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Making a Dramatic Difference

By Gary Allison

Ramona Big Head began her sixth year of teaching this fall at Kainai High School on the Blood Reserve in southern Alberta. As the drama instructor, she has already made a major impact on the school and the community, helping her students come to grips with the stage, their culture, and their entry into mainstream society.

Her father, Peter Big Head, a former tribal council member, used to tell her, "You're no better than anyone else... but no one else is better than you."

She has tried to live by those words. Her drama club adapted the play Toronto at Dreamer's Rock, a story about the dilemma faced by Native people trying to live in white society yet keep alive their tradition and culture. Their version places the story at Ninastako, Chief Mountain, where Blackfoot still go for spiritual guidance. The club performed it for the opening of the refurbished high school a few years ago and took the play to the Cross-Cultural Days in Pincher Creek, to the Siksika Reserve at Gleichen, into Browning and the Flathead Reserve in Montana, and to the Assembly of First Nations National Education Conference in Calgary.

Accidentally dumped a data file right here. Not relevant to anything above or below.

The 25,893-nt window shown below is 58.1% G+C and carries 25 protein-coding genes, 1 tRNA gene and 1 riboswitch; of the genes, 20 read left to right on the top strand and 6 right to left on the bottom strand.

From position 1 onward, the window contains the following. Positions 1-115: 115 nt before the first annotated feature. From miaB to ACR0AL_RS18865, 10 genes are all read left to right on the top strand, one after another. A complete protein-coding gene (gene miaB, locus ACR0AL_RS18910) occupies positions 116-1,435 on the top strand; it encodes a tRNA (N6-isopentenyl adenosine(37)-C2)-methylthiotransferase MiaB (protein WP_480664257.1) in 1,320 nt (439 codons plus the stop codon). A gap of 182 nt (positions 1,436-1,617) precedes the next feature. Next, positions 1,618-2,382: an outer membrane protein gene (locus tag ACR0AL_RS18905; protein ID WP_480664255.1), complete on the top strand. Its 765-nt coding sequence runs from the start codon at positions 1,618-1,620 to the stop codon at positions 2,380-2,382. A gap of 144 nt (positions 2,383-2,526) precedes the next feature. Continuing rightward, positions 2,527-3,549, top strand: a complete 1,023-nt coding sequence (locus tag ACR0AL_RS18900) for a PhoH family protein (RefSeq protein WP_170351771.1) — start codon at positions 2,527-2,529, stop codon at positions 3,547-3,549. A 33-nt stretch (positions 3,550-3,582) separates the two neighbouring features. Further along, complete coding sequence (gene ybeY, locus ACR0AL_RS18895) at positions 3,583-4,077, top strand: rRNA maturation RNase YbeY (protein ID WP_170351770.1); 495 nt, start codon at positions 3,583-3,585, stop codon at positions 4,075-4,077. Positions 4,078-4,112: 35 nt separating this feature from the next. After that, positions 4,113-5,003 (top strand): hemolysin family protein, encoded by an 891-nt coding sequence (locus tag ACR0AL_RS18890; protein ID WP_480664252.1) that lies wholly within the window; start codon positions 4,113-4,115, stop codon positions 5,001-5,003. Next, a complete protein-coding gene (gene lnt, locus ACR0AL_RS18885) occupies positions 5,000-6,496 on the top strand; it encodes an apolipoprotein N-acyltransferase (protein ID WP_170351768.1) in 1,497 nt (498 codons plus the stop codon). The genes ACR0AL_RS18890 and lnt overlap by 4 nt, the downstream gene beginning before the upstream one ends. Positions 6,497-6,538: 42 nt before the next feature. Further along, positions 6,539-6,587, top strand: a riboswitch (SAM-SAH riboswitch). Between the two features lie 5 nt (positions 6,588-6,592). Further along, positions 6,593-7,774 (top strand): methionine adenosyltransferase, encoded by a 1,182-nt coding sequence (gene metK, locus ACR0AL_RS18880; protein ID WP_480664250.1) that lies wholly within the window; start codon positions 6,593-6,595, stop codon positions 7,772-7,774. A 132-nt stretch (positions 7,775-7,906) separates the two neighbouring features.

Last year her students travelled to Edmonton for the Dreamcatcher's Conference where they performed The Good, The Bad and the Indians, a play written by Carl Brave Rock, Big Head's son. The play was showered with praise at the conference, which included the Haida and Inuit people and other Aboriginals from B.C., Alberta, Ontario, and Saskatchewan. The play was also performed at the Treaty 7 Youth Conference and received good reviews at the Southern Alberta High School Drama Festival.

"It is a play with Satan and Jesus vying for control over the people, and then Napi comes along," says Big Head. "It is a play written by a young person for other kids his age."
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Reprinted with the permission from Garry Allison and Legacy (Winter 2001): 27-28.
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